Can you define custom observables?

With default widgets, such as sliders, it is possible to observe the value or other traits so that any changes trigger a given function (see here):

w_slider = widgets.IntSlider()
w_output = widgets.Output()

def on_value_change(change_dict):
    with w_output:

w_slider.observe(on_value_change, names='value')

display(w_slider, w_output)

(I couldn’t find a comprehensive list of available observable traits for each widget type, but it is not relevant for my question I think)

Is it possible to define/trigger custom observables in subclassed widgets? I mean, without having to implement the pattern myself (i.e. having to write my own suscribe_observer and notify_observer methods to keep up with the list of subscribers and notifications). I thought of 2 options of how it might be done, but maybe there is another way.

# Define the component
class CustomComponent(widgets.VBox):

    def __init__(self):
        self._internal_value = None
        # initialization of sub-components

    # Option 1: trigger the observe event when making changes
    def change_internal_value(self, newval):
        self._trigger_event("internal_value", {'type': 'change'})
        self._internal_value = newval

    # Option 2: mark a property as an observable and ipywidgets takes care of triggering events
    def internal_value(self):
        return self._internal_value

# Instantiate and observe the component
custom_component = CustomComponent()

def dont_touch(change_dict):
    print('Careful, you are changing the value!')

custom_component.observe(dont_touch, "internal_value")

possible to observe the value

looks like that was answered?

define/trigger custom observables in subclassed widgets

The tool you’re looking for is one layer below widgets, in traitlets.observe, which can be used inside a class declaration. This is uses in ipywidgets, but also a lot of IPython, jupyter_server, etc: having a look through those codebases for interesting uses of traitlets might dig up some treasures.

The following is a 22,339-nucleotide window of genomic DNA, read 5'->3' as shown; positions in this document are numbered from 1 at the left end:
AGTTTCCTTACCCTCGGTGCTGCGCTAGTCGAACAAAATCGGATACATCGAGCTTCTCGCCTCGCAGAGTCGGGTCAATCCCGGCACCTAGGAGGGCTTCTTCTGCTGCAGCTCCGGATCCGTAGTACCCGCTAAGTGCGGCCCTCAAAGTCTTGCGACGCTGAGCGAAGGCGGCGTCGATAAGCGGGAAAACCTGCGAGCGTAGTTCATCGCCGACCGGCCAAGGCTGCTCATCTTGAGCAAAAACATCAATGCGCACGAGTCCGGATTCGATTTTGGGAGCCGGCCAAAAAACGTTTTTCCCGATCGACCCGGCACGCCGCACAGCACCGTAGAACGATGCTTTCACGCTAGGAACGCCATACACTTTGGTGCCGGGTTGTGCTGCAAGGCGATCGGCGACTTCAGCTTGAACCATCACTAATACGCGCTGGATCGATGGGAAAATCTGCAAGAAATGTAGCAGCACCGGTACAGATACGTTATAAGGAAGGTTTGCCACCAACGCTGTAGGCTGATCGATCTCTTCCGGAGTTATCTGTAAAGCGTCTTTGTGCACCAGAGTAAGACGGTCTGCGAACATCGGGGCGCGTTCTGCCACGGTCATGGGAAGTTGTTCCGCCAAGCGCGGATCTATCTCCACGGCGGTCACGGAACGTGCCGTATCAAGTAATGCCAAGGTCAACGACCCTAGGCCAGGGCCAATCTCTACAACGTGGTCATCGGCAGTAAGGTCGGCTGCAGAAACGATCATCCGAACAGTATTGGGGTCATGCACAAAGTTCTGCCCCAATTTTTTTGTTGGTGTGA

Once you get in the traitlets paradigm… pretty much everything can be a trait but maybe not everything should. You can even make your observers a trait if you want to go full quis-custodiet-ipsos-custodes.

import ipywidgets as W
import traitlets as T

class Foo(W.Widget):
    value = T.Unicode().tag(sync=True)
    extra_observers = T.Tuple()

    def _on_value_changed(self, change):
        [observer(change) for observer in self.extra_observers]

foo = Foo()
foo.extra_observers += (lambda x: print(x),)
foo.value = "1"

list of available observable traits for each widget type

In a live session, grab a copy of some_widget.traits() and have a look.

>>> foo.traits()

{'_model_module': <traitlets.traitlets.Unicode at 0x1ce4d80>,
 '_model_module_version': <traitlets.traitlets.Unicode at 0x16a76f0>,
 '_model_name': <traitlets.traitlets.Unicode at 0x16a6cf0>,
 '_msg_callbacks': <traitlets.traitlets.Instance at 0x1ccdd20>,
 '_property_lock': <traitlets.traitlets.Dict at 0x21b7a48>,
 '_states_to_send': <traitlets.traitlets.Set at 0x1e2bcc8>,
 '_view_count': <traitlets.traitlets.Int at 0x1ce6ff8>,
 '_view_module': <traitlets.traitlets.Unicode at 0x22cacd0>,
 '_view_module_version': <traitlets.traitlets.Unicode at 0x2323670>,
 '_view_name': <traitlets.traitlets.Unicode at 0x1f560d0>,
 'comm': <traitlets.traitlets.Any at 0x1da0dd0>,
 'extra_observers': <ipywidgets.widgets.trait_types.TypedTuple at 0x2580988>,
 'keys': <traitlets.traitlets.List at 0x2197020>,
 'log': <traitlets.traitlets.Instance at 0x1d8dea8>,
 'value': <traitlets.traitlets.Unicode at 0x28bc790>}

The docs recently got somewhat better, but this descriptor pattern used by traitlets, and to extend widgets, is somewhat complex for the docs to reason about.

Traits can be added dynamically, further compounding the complexity and uniqueness of every setup:

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